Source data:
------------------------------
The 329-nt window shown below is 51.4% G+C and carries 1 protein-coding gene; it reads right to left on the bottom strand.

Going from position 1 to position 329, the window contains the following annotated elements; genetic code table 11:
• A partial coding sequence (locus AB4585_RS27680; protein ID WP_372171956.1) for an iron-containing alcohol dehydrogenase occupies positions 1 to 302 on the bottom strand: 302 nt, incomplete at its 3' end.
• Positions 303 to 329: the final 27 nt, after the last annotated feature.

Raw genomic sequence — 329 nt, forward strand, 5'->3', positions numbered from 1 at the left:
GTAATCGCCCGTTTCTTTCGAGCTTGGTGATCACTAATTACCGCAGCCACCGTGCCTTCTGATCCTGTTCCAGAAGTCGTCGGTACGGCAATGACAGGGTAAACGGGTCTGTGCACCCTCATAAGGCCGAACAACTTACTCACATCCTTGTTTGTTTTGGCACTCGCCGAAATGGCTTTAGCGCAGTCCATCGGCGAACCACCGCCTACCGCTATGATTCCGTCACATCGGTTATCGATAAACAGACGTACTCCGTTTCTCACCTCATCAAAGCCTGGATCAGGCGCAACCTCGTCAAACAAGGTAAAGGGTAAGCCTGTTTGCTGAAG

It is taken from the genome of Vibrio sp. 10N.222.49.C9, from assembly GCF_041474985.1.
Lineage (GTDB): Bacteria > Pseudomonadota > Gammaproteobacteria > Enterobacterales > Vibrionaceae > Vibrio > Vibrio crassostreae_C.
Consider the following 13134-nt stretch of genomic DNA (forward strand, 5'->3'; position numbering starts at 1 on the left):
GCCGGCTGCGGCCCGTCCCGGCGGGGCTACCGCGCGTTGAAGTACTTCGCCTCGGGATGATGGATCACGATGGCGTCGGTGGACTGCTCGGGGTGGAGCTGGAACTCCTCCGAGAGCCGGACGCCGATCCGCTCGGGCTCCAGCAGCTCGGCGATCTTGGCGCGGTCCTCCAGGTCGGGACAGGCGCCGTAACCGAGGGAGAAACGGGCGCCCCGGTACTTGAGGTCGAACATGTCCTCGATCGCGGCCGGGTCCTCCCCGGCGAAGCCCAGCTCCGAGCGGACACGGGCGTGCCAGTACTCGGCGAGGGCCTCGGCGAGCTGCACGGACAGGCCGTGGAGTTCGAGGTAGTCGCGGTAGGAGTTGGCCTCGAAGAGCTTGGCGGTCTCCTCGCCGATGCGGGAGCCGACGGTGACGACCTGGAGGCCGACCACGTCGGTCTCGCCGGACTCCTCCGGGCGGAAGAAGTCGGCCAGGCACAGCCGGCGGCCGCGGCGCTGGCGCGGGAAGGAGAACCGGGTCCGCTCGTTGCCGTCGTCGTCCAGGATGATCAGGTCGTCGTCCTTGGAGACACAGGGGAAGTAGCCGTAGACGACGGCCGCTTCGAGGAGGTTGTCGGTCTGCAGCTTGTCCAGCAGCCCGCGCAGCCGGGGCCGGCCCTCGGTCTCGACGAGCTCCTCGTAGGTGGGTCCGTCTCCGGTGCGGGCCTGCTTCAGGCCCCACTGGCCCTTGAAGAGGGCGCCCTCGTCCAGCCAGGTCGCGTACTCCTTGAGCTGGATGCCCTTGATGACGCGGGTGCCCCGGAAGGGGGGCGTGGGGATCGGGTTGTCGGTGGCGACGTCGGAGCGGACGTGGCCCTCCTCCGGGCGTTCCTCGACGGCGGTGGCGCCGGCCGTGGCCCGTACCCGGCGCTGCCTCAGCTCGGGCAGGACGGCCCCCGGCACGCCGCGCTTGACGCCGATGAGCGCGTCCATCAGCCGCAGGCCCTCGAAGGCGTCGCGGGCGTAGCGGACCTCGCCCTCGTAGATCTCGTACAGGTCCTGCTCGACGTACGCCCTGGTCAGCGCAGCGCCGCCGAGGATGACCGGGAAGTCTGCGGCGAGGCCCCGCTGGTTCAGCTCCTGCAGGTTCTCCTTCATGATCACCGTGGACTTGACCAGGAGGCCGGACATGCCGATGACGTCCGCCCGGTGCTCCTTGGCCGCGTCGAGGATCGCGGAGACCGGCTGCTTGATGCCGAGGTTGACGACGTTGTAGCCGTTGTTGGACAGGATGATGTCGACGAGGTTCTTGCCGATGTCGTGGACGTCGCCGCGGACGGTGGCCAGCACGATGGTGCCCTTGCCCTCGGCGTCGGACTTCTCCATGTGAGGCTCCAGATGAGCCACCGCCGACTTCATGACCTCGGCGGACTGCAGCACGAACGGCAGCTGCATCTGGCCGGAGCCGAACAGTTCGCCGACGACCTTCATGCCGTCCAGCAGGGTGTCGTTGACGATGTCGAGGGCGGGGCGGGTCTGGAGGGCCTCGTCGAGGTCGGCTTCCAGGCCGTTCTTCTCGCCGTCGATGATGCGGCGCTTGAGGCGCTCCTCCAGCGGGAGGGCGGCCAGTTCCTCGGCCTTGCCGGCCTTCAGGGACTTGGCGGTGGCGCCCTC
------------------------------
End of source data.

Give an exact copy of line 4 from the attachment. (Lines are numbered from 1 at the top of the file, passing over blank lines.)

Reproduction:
• Positions 303 to 329: the final 27 nt, after the last annotated feature.